The research firm McKinsey & Co. identified a number of challenges and opportunities to increasing plastics recovery in the U.S. | Uroš Medved/Shutterstock

As opposed to reducing and reusing, recycling has the greatest potential to cut down on plastic waste, according to McKinsey & Co. But processing solutions don’t lie solely with mechanical recycling. 

The research and consulting firm in December published an article based on publicly available data and interviews with plastics recycling stakeholders. In exploring how the U.S. can boost its recovery of plastic packaging and food service items, the researchers drew a number of conclusions. 

The following are several takeaways: 

Recycling is key: “While ‘reducing’ and ‘reusing’ can have some impact, in most realistic scenarios there are large volumes of plastic waste that only increased recycling can handle,” according to the report. “Further, there is a meaningful business opportunity associated with recycling – recovery of U.S. plastic packaging and foodservice plastic alone could represent a pool of earnings before interest, tax, depreciation, and amortization (EBITDA) of $2 billion to $4 billion per year.”

Numerous challenges: Reducing plastic waste will require improvements in consumer behavior and recycling access; collection, sorting and processing infrastructure; economics and end-market demand; and value-chain coordination, the report stated. 

Advanced recycling solutions: Mechanical recycling technologies are effective for plastic that is currently sorted by materials recovery facilities (MRFs) but will face limitations as collection rates increase, according to McKinsey. And waste-to-energy plants have their own issues in the U.S. The report pointed to “advanced recycling,” often referred to as “chemical recycling,” as an attractive alternative. McKinsey defined this category as encompassing “conversion,” or processing plastics into hydrocarbons to be used as fuels or feedstock for new plastics; “decomposition” of polymers into their building blocks, which can be processed into new plastic; and “purification,” which uses solvents to dissolve polymers, which are then separated from the mix. In particular, pyrolysis, a conversion technology, has experienced significant interest, they wrote.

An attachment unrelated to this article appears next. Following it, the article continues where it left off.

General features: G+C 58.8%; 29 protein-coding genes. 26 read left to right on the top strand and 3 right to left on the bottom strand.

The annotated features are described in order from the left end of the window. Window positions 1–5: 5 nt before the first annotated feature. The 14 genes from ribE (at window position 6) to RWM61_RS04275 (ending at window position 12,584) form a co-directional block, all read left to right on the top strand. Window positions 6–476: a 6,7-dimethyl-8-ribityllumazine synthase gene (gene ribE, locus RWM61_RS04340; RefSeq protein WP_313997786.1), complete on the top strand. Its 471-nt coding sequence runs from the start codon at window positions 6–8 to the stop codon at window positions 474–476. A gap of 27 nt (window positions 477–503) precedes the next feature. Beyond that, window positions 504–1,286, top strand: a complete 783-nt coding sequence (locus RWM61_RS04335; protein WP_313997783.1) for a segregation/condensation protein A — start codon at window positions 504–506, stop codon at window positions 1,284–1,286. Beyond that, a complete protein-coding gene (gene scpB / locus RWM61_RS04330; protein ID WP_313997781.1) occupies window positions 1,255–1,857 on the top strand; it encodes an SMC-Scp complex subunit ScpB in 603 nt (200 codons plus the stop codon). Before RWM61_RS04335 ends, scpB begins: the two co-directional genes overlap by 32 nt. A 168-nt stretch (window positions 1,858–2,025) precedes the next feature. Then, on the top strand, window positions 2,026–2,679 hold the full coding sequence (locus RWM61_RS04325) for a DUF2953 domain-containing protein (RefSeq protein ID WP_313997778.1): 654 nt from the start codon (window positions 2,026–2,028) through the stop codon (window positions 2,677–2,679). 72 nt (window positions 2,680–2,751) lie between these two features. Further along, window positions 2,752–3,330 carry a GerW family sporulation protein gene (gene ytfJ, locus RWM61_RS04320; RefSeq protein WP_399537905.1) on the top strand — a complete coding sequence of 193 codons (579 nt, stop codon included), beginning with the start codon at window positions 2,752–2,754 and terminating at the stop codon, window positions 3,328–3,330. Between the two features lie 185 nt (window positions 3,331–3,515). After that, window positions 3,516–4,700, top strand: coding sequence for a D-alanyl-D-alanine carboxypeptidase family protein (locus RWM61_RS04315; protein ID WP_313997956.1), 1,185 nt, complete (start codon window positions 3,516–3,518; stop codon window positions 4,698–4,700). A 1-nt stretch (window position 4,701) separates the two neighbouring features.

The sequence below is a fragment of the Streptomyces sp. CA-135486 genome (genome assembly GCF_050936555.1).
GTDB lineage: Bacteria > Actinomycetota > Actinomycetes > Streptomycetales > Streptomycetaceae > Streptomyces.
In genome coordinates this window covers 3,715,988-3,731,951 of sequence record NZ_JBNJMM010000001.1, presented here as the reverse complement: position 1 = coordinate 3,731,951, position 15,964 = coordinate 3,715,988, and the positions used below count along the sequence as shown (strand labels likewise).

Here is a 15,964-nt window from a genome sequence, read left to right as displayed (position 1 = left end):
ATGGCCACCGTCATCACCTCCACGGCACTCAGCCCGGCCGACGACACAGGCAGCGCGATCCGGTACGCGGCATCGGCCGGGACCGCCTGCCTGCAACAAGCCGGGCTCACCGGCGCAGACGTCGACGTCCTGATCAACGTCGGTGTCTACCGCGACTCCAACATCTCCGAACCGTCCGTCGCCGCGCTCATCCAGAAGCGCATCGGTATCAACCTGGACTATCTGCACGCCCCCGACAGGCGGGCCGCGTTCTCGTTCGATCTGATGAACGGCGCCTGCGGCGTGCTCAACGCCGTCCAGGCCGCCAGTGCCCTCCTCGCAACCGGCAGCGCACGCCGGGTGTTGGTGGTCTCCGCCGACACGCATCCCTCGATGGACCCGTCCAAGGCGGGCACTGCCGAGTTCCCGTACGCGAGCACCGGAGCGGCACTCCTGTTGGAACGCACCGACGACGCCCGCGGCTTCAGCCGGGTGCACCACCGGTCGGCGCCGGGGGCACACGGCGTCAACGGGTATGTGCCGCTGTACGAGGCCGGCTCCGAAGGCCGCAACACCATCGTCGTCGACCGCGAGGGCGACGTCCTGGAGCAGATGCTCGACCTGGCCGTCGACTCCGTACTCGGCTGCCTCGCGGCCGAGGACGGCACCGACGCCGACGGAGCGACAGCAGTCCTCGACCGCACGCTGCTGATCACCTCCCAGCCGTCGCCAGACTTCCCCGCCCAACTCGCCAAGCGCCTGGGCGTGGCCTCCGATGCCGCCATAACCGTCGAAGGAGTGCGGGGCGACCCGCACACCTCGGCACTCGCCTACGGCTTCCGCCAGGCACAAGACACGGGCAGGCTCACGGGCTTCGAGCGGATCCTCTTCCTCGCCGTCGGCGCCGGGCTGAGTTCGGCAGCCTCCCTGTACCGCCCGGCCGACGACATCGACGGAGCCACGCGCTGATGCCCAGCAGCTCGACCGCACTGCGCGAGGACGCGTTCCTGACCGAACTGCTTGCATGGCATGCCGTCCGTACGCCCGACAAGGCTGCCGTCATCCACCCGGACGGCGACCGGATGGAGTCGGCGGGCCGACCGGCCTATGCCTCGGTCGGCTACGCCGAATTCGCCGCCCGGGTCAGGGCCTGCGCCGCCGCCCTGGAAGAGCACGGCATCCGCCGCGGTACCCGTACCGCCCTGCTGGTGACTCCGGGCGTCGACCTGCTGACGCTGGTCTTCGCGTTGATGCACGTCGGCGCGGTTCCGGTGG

Lack of coordination: A significant challenge to boosting plastics recycling is the fact that there are an estimated 10,000 to 15,000 municipal recycling programs and 500 MRFs in the U.S., and they have varying accepted-materials lists. Countries with higher recovery rates, including Japan and Germany, frequently rely on nationwide recycling frameworks, including extended producer responsibility. 

Major cities may lead: In the absence of a nationwide framework in the U.S., large cities are well positioned to move fast to boost plastics recycling, McKinsey concluded. They’re able to design education and incentive programs, establish regulatory frameworks that boost access to recycling, launch pilot projects for collecting and sorting challenging forms of plastic, and implement policies that make recycling economically effective, the report concluded.

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